From spike rates to simple decisions: stochastic ODEs

11:30 room 430 Fishbach Bldg.

12 March, 2009

Prof. Philip Holmes

Department of Mechanical and Aerospace Engineering,
Program in Applied Mathematics, and Neuroscience Institute,
Princeton University


March 12, 11:30, Fishbach 430



I will describe how simple stochastic ODEs -- drift-diffusion processes --
derived as continuum limits of the sequential probability ratio test (SPRT),
can be used to describe evidence accumulation and decision-making in
the brain. The ODEs can be derived from biophysically-detailed models
of spiking neurons, and moreover, drawing on SPRT theory, they are
optimal in the sense that they deliver decisions of specified
accuracy in the shortest possible time, or the most accurate decisions
possible in a pre-specified time. But in real life, or in doing exams,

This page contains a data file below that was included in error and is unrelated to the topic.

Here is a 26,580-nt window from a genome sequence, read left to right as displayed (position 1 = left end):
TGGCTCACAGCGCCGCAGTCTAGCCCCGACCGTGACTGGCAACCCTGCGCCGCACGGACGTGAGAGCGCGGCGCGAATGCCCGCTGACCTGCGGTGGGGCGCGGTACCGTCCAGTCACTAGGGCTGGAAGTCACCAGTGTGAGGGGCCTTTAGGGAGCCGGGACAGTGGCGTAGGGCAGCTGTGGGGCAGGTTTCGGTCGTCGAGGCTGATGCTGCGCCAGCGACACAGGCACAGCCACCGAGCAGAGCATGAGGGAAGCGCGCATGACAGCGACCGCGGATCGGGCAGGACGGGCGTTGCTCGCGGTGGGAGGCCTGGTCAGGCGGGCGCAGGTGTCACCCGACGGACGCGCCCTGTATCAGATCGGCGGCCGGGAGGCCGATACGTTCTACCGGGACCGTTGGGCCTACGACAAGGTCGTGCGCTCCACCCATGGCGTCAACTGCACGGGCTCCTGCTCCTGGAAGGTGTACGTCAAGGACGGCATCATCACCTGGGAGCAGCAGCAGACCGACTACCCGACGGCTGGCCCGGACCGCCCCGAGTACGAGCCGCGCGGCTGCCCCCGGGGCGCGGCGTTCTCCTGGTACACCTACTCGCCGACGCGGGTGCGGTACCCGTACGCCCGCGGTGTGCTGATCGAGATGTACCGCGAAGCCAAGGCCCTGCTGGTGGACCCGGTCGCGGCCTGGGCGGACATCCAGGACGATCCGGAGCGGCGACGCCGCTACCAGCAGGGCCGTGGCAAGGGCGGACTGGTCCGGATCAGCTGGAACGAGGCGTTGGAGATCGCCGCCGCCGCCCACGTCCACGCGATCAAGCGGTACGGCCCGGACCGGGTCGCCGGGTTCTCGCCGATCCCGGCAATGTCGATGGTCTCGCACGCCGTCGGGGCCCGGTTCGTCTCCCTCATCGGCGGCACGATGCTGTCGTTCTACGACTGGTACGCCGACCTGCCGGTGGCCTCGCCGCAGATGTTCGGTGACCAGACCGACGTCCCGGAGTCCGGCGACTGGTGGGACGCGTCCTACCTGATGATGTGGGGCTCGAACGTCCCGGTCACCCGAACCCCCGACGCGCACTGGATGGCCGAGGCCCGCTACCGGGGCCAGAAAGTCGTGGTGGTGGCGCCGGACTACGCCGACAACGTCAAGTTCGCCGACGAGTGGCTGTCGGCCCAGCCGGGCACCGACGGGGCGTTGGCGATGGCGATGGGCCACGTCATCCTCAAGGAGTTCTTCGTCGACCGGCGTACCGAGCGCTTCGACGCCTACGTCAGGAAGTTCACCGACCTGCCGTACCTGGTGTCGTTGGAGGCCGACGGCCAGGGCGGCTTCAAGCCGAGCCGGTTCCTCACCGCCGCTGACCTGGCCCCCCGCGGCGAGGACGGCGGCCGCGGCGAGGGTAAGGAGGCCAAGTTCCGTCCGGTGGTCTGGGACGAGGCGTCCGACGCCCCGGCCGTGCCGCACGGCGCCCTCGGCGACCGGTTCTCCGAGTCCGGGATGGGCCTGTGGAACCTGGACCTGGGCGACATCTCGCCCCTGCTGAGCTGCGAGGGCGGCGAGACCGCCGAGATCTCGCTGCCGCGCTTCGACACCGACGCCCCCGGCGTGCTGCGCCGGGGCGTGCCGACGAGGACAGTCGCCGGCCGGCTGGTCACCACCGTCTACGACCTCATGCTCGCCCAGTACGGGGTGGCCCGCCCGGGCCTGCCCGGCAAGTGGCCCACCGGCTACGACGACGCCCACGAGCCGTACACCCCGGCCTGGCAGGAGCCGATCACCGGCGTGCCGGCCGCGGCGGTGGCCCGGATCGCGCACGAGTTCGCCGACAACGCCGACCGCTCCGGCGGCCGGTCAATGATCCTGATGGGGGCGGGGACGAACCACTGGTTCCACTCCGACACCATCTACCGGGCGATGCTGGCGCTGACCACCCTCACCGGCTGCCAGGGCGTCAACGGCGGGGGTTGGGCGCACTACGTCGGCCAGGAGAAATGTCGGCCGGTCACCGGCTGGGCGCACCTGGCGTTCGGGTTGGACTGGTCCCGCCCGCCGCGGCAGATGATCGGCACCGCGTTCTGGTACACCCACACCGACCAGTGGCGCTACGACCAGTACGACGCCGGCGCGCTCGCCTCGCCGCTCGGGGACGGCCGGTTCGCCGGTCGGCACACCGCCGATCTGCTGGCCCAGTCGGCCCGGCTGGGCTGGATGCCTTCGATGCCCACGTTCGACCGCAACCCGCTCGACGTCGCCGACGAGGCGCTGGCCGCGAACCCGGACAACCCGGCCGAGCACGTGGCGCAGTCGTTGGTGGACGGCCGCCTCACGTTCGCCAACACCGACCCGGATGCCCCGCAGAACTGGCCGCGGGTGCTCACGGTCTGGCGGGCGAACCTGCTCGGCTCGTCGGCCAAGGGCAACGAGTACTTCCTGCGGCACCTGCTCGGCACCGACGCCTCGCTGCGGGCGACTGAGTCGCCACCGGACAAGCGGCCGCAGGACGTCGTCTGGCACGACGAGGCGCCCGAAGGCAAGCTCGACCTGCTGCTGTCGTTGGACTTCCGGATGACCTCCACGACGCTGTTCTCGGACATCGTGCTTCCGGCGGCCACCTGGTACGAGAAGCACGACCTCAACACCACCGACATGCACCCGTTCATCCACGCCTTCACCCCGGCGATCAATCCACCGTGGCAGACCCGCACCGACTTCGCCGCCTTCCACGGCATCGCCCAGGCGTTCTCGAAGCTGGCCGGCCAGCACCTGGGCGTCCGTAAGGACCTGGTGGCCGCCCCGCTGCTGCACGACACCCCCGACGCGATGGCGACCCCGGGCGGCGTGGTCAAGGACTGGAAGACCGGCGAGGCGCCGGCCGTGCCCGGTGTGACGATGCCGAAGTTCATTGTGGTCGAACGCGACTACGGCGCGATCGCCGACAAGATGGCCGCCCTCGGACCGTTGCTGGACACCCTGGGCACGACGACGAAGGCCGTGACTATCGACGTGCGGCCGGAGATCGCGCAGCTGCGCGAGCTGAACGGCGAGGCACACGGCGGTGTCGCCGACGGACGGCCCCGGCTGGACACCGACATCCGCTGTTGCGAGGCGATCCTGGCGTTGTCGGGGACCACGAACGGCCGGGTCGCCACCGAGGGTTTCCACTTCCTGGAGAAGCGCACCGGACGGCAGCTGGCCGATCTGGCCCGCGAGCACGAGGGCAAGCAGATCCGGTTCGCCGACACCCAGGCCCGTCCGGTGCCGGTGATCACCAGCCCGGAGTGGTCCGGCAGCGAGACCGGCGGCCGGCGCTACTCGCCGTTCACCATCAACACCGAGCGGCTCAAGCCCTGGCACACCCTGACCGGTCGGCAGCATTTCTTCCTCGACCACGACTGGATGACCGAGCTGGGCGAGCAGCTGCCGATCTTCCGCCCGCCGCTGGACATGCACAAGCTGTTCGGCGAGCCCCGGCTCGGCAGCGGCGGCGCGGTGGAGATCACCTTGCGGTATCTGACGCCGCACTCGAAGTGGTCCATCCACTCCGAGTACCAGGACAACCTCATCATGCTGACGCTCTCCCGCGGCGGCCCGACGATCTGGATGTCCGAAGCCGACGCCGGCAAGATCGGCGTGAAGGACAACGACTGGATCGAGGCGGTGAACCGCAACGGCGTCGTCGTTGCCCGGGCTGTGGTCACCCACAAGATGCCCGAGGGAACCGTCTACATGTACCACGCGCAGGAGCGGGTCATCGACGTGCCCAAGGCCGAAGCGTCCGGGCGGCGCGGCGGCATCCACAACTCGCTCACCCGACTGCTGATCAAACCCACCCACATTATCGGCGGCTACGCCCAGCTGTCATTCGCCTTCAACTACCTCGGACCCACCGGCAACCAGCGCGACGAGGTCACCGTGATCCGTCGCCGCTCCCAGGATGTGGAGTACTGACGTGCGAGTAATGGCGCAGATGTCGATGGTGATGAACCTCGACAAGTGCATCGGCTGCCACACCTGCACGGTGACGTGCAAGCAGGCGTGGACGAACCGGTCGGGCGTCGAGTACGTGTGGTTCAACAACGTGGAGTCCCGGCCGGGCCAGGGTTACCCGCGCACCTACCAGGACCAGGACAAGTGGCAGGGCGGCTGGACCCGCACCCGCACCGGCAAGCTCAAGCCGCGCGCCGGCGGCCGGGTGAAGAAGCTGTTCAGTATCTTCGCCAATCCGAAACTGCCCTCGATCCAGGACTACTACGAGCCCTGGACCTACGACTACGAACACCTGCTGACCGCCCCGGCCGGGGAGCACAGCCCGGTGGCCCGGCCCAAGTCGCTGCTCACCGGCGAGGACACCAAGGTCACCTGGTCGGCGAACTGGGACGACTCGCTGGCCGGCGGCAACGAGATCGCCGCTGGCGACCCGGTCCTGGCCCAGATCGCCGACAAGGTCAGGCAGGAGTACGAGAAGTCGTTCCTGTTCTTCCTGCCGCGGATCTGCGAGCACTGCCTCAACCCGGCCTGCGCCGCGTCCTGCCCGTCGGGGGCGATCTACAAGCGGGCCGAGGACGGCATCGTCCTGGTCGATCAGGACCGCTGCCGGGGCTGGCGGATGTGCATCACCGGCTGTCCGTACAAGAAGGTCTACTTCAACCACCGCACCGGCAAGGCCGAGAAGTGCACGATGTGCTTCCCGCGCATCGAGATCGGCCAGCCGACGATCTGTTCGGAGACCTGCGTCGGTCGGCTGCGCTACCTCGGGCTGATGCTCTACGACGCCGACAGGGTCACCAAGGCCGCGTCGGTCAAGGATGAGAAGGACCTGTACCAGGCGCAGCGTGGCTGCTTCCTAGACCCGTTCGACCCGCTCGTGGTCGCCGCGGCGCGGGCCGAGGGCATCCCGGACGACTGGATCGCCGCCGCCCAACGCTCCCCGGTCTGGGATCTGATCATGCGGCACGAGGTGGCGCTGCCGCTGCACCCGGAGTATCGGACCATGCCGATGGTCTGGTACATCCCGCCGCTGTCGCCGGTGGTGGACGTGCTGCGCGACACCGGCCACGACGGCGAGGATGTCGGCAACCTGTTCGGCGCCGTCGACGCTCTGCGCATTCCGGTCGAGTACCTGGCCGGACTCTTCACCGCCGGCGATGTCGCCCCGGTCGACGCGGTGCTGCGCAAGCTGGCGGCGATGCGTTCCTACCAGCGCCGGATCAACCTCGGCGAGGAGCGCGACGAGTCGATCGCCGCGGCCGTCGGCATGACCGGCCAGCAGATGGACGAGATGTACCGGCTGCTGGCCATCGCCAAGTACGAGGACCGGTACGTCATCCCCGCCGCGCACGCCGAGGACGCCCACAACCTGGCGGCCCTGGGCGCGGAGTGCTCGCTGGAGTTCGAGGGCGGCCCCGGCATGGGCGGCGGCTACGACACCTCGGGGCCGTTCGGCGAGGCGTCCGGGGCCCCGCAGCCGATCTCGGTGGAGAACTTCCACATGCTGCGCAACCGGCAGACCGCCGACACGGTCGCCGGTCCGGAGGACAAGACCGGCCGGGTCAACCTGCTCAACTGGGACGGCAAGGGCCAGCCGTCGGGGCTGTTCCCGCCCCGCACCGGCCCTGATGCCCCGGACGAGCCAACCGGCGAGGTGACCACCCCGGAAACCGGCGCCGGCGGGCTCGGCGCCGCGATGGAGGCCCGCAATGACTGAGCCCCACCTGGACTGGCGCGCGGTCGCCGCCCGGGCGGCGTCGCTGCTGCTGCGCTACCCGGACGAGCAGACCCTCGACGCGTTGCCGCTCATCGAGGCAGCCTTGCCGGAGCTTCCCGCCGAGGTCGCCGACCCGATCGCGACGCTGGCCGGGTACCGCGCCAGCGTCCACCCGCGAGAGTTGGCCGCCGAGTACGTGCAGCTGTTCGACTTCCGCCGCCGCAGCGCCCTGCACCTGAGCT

how should we balance accuracy and speed? In the first part of the talk
I derive an optimal speed-accuracy tradeoff for a very simple perceptual
decision task, compare human performance with this benchmark, and
discuss possible reasons for prevalent suboptimality, appealing to
information-gap theory. In the second part I address the incorporation
of prior information such as expectation of rewards, ending by showing
that two small rhesus monkeys can average 99% on their exams.
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